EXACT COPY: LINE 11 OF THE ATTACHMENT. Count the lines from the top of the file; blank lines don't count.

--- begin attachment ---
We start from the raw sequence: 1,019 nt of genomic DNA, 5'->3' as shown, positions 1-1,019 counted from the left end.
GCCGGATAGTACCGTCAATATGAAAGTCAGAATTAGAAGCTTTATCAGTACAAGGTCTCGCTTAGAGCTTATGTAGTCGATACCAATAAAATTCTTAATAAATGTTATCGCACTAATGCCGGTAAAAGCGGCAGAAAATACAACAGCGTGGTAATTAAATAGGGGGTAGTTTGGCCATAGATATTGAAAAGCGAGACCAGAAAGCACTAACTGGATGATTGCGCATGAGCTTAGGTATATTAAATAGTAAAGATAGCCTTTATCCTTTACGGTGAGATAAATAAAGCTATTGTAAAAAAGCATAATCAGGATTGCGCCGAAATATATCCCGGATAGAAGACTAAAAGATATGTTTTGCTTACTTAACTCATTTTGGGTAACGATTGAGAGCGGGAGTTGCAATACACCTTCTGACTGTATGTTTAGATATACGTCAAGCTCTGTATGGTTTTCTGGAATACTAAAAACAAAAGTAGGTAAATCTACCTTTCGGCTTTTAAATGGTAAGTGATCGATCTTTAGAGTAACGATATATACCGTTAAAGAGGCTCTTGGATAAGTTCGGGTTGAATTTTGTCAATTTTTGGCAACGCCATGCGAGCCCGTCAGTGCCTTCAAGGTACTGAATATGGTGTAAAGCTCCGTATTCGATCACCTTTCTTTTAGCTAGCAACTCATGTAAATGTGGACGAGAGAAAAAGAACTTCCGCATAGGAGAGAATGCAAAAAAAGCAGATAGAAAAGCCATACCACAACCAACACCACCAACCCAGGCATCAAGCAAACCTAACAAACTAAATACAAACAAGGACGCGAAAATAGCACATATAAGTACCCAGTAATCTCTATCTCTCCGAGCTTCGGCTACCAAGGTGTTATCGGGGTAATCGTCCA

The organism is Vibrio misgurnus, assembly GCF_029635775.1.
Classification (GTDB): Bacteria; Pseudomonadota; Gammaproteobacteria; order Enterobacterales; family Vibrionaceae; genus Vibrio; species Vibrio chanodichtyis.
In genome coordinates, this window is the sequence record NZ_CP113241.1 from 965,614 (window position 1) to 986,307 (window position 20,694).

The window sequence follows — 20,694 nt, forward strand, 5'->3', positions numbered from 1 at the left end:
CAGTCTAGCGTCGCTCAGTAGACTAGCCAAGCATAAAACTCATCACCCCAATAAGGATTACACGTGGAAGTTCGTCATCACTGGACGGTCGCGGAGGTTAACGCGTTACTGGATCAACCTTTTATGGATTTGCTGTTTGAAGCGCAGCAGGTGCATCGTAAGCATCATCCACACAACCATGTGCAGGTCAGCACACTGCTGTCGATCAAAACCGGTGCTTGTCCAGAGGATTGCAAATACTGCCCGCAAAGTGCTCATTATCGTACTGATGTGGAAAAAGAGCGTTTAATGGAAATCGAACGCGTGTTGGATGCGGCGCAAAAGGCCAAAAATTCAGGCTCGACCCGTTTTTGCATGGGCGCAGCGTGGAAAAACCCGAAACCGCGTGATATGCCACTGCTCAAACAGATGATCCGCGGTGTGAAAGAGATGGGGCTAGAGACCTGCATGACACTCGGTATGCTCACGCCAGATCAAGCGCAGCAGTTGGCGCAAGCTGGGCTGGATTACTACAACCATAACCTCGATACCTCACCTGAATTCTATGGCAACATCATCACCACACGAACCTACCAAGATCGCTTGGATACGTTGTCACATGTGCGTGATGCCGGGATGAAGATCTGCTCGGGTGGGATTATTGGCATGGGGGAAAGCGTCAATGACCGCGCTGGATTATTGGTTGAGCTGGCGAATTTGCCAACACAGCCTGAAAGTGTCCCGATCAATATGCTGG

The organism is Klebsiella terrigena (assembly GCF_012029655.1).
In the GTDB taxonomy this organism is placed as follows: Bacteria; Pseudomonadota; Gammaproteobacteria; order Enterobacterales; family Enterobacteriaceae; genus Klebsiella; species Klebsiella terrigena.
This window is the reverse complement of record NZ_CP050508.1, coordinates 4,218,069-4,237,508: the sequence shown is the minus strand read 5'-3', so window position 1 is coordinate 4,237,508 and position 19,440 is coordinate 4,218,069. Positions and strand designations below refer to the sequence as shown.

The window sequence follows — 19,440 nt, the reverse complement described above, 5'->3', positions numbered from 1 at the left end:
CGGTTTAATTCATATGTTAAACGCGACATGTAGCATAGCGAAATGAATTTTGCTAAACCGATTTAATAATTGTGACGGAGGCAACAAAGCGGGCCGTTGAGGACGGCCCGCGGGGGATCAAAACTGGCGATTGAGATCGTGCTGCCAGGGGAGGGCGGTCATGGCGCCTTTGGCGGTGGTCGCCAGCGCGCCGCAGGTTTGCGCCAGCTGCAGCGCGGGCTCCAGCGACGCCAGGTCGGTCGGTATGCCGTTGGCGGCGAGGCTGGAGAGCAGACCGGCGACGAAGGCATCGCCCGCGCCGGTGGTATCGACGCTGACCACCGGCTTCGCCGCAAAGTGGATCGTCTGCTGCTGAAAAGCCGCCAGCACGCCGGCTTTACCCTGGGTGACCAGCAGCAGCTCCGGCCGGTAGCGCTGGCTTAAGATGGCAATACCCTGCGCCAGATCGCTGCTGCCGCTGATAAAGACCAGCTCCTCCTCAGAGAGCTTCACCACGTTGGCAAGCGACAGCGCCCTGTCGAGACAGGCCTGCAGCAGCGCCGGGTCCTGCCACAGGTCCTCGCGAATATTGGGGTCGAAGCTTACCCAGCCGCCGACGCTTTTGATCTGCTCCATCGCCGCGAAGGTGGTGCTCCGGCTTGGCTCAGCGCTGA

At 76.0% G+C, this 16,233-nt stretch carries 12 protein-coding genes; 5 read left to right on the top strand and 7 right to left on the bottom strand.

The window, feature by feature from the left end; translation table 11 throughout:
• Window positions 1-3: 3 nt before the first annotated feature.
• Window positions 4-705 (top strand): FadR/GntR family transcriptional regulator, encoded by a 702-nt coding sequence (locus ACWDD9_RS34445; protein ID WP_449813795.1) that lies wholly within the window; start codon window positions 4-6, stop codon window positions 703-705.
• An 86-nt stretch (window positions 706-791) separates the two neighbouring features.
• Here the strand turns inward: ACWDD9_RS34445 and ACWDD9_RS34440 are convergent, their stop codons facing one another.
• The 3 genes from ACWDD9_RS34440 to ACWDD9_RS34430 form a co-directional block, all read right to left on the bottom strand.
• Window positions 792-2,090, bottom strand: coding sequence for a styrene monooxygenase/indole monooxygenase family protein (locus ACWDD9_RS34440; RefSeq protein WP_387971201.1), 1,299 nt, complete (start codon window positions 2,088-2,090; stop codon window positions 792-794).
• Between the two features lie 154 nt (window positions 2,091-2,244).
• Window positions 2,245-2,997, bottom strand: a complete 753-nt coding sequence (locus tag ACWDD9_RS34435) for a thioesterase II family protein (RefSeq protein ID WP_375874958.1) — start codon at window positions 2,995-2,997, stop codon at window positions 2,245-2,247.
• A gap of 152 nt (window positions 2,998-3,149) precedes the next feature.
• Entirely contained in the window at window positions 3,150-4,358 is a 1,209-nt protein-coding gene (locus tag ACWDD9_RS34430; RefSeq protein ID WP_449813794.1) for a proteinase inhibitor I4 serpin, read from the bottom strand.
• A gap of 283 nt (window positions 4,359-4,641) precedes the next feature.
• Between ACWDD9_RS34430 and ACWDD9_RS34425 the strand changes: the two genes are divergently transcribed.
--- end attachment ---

The window sequence follows — 19,440 nt, the reverse complement described above, 5'->3', positions numbered from 1 at the left end: